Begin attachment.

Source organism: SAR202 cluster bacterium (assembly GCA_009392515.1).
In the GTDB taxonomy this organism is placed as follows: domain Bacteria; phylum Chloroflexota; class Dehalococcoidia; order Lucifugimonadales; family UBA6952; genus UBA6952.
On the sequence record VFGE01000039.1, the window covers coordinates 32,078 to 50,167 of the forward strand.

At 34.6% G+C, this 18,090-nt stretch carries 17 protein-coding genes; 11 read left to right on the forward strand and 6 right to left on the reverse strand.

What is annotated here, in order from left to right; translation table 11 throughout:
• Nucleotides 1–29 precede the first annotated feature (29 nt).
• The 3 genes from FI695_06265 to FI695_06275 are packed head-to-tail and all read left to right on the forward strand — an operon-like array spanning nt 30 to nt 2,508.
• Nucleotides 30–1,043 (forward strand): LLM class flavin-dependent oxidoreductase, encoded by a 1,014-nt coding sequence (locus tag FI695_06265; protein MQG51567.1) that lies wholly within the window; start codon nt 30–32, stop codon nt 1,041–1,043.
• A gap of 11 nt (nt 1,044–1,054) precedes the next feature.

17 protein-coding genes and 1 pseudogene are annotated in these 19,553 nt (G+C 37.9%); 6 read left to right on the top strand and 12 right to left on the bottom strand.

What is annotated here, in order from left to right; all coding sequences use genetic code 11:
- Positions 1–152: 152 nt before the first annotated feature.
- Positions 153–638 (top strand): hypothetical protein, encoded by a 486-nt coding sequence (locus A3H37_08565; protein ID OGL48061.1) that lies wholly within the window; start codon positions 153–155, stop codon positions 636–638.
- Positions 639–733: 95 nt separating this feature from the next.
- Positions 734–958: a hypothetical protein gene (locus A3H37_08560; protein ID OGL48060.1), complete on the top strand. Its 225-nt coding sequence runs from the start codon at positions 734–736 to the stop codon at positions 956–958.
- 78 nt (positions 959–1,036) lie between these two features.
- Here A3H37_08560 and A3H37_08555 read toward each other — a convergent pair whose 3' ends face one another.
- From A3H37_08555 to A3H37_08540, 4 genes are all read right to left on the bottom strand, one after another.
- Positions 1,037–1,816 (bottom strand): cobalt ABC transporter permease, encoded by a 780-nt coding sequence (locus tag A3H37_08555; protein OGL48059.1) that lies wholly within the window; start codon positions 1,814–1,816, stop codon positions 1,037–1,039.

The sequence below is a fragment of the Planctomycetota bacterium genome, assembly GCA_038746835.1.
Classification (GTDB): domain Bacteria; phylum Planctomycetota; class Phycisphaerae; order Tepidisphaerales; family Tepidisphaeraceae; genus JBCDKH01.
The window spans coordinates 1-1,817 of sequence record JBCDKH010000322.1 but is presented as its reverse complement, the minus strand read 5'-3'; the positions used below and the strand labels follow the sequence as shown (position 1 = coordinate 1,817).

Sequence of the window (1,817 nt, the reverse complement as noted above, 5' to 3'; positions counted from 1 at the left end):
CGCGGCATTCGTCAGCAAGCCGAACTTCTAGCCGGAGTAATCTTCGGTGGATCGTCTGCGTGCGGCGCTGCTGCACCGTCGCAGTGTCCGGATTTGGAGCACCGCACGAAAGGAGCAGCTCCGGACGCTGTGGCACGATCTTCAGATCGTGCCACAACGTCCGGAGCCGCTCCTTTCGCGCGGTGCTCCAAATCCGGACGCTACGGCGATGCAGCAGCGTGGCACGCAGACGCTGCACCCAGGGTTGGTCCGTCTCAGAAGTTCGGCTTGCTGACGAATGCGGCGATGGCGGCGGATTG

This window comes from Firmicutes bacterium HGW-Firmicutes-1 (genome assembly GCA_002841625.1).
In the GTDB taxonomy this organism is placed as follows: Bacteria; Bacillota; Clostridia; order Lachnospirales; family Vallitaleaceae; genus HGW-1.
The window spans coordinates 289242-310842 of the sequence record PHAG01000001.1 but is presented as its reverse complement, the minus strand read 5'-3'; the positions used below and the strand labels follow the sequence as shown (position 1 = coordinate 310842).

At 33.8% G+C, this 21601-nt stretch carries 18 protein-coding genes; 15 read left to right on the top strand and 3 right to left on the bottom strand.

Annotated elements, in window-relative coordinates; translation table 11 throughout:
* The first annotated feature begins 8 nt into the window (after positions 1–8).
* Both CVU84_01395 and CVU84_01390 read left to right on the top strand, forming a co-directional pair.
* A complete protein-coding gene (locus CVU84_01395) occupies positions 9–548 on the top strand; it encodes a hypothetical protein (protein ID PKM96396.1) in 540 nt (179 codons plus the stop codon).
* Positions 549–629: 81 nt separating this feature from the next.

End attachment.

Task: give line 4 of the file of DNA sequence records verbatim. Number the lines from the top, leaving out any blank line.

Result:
At 34.6% G+C, this 18,090-nt stretch carries 17 protein-coding genes; 11 read left to right on the forward strand and 6 right to left on the reverse strand.